Federation Council tightened its entry criteria to the Corowa Saleyard Complex on Monday, July 27.
Temperature and cross border permit checks are now compulsory for all persons authorised to enter the complex.
Federation Council Mayor Pat Bourke said the latest changes were another fine example of how Council continues to adapt to the many challenges COVID-19 presents.
“On any typical day the Corowa Saleyards would be bustling with agents, buyers and other key stakeholders,” he said.
“From March this year, things have certainly been very different. Federation Council has been proactive from the beginning of the pandemic to ensure the sale can continue on a weekly basis and ensure sheep can continue to be delivered to the market.”
Mayor Bourke said controls have included limiting attendance to essential personnel only and enforcing state government restrictions regarding social distancing and personal hygiene.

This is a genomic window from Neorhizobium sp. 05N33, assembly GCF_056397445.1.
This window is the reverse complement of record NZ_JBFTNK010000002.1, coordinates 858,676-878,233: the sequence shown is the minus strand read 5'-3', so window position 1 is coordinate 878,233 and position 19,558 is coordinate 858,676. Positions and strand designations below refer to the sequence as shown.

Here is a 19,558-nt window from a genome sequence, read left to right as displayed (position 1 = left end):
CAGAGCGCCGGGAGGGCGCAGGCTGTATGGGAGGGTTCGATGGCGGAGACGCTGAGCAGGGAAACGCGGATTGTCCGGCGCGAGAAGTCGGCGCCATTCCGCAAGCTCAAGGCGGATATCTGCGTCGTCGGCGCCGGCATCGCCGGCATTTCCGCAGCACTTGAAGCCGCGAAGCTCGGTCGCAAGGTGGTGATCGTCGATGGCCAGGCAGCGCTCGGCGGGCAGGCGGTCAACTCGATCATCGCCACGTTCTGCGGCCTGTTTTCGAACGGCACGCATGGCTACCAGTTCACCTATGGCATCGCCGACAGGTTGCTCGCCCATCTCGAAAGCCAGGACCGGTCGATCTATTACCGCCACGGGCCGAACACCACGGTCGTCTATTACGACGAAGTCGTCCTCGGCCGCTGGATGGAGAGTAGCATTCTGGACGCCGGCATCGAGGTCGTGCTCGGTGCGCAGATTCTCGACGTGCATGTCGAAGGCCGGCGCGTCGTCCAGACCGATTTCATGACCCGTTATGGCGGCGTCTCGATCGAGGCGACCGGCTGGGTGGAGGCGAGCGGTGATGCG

“The latest COVID-19 safety plan now includes temperature testing of everyone in attendance and wearing of face masks mandatory for anyone coming from declared Melbourne hotspots,” he said.
“Up to 40 per cent of stock comes from Victoria, however, transporters and essential personnel have been able to obtain border entry permits which has allowed the sale to continue.”
While the number of livestock sold at the yards in the 2019-20 was down by more than 100,000 on the 12 months prior, the sale values are continuing to rise. The 674,304 head sold last financial year made $123,682,743.90. In 2018-19 794,268 head fetched $115,551,674.92.
Mayor Bourke said recent upgrades to the facility and strong management has ensured the saleyards is one of the most highly regarded and utilised livestock facilities in the state.
“The Corowa Saleyards is now considered the safest and best operated saleyards complex in the region, if not the state,” he said.
“Our dedicated council team, with the cooperation of all our authorised personnel have made this possible and is a credit to all involved.”